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Individuals with chronic liver disease have altered nutrient absorption, metabolism and utilization. One of the primary goals of nutritional intervention for chronic liver disease is to prevent or correct the disease related malnutrition without contributing to the risk of encephalopathy.
In end stage liver disease, a plasma amino acid imbalance exists in which branched chain amino acids (BCAA) are decreased and aromatic amino acids (AAA) plus methionine are increased. Litifi et al have shown that the BCAAs furnish as much as 30% of energy requirements for skeletal muscle, heart and brain which accounts for the decrease in serum BCAA levels. At the same time, AAAs and methionine are released into circulation from the breakdown of muscle. However, liver clearance of AAAs is depressed and plasma levels of AAAs subsequently increase. This imbalance of plasma amino acids may contribute to the development of hepatic encephalopathy by the AAAs limiting the cerebral uptake of BCAAs.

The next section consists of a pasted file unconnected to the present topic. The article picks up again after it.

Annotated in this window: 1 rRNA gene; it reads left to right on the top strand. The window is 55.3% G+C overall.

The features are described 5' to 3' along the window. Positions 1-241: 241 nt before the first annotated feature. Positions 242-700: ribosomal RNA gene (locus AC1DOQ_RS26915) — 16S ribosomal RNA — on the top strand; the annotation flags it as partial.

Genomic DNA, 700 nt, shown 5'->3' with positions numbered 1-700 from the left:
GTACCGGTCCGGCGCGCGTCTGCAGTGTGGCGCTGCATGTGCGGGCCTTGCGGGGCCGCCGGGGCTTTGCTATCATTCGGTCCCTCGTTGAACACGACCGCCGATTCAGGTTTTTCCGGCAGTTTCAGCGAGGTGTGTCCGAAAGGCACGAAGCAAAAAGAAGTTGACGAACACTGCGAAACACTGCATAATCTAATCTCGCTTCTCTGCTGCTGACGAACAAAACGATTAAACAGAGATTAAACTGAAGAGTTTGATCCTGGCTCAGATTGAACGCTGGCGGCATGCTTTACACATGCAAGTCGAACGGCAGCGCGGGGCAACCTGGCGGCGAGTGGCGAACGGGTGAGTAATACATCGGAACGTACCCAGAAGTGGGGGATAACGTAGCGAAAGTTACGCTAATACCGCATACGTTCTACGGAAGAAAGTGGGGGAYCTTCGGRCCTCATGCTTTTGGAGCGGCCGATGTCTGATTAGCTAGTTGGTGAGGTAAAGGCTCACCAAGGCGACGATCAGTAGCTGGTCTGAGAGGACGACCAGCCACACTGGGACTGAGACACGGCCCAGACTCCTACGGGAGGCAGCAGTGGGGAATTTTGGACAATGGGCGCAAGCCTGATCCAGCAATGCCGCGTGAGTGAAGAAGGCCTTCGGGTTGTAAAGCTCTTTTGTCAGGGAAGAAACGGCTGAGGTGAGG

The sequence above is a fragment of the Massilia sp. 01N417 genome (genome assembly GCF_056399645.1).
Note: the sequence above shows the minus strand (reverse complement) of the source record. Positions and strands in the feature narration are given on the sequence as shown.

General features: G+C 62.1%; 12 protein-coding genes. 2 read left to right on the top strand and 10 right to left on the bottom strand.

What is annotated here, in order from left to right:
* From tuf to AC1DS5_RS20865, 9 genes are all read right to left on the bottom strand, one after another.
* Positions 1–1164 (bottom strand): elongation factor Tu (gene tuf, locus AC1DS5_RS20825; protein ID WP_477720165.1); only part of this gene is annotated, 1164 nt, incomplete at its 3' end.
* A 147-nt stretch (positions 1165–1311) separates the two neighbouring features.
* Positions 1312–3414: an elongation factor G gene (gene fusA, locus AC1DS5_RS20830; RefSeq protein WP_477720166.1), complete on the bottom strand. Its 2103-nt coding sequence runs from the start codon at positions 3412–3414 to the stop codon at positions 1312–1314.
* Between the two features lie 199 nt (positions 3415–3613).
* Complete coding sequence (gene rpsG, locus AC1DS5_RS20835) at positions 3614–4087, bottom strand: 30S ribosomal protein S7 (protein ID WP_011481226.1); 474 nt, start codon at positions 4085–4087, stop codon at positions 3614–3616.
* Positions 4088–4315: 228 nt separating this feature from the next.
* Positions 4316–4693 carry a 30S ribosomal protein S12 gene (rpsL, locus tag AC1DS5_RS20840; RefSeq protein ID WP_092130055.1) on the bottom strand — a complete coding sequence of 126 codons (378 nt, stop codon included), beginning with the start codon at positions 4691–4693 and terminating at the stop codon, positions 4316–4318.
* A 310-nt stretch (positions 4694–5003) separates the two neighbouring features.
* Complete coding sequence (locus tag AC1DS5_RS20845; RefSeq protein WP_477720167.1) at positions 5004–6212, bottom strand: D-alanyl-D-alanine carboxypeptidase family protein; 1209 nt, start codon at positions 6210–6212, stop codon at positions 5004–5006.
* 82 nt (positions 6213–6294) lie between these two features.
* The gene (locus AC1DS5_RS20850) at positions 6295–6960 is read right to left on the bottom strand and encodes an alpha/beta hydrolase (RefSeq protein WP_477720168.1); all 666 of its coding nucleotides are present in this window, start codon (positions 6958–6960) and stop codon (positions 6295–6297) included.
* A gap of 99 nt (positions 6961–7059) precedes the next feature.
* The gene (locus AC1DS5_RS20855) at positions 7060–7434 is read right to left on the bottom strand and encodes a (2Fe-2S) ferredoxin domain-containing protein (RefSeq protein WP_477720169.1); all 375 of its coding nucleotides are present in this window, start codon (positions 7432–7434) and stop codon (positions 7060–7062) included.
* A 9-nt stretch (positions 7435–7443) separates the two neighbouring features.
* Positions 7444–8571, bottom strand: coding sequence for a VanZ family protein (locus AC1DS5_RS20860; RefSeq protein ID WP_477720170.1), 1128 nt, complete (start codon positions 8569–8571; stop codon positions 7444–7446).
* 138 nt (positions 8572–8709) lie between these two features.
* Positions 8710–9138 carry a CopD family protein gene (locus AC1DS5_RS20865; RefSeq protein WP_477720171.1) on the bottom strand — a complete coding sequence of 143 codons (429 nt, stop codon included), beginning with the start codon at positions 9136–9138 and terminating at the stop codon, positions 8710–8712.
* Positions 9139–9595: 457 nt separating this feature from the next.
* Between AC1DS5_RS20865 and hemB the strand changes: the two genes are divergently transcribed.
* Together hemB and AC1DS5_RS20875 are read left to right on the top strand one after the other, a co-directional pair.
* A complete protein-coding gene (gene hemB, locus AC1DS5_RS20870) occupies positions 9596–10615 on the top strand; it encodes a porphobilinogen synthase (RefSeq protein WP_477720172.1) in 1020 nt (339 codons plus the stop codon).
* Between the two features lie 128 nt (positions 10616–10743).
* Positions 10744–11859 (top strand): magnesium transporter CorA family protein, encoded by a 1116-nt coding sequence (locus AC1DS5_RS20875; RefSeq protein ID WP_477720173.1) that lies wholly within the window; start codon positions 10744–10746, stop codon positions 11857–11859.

Chronic liver disease.

  • High in branched-chain amino acids (46% of protein as BCAAs)
  • Low in aromatic amino acids and methionine (2% of protein as AAAs)
  • High calorie to nitrogen ratio for protein sparing with 57% of calories from simple carbohydrates and only 28% of calories from fat to facilitate nutrient utilization.
  • NPC:N Ratio=150:1
  • Calorically dense and sodium free for fluid management (1.43 cal/mL)
  • Vitamin and mineral free to allow for greater patient acceptance.
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HepaMent SDS.pdf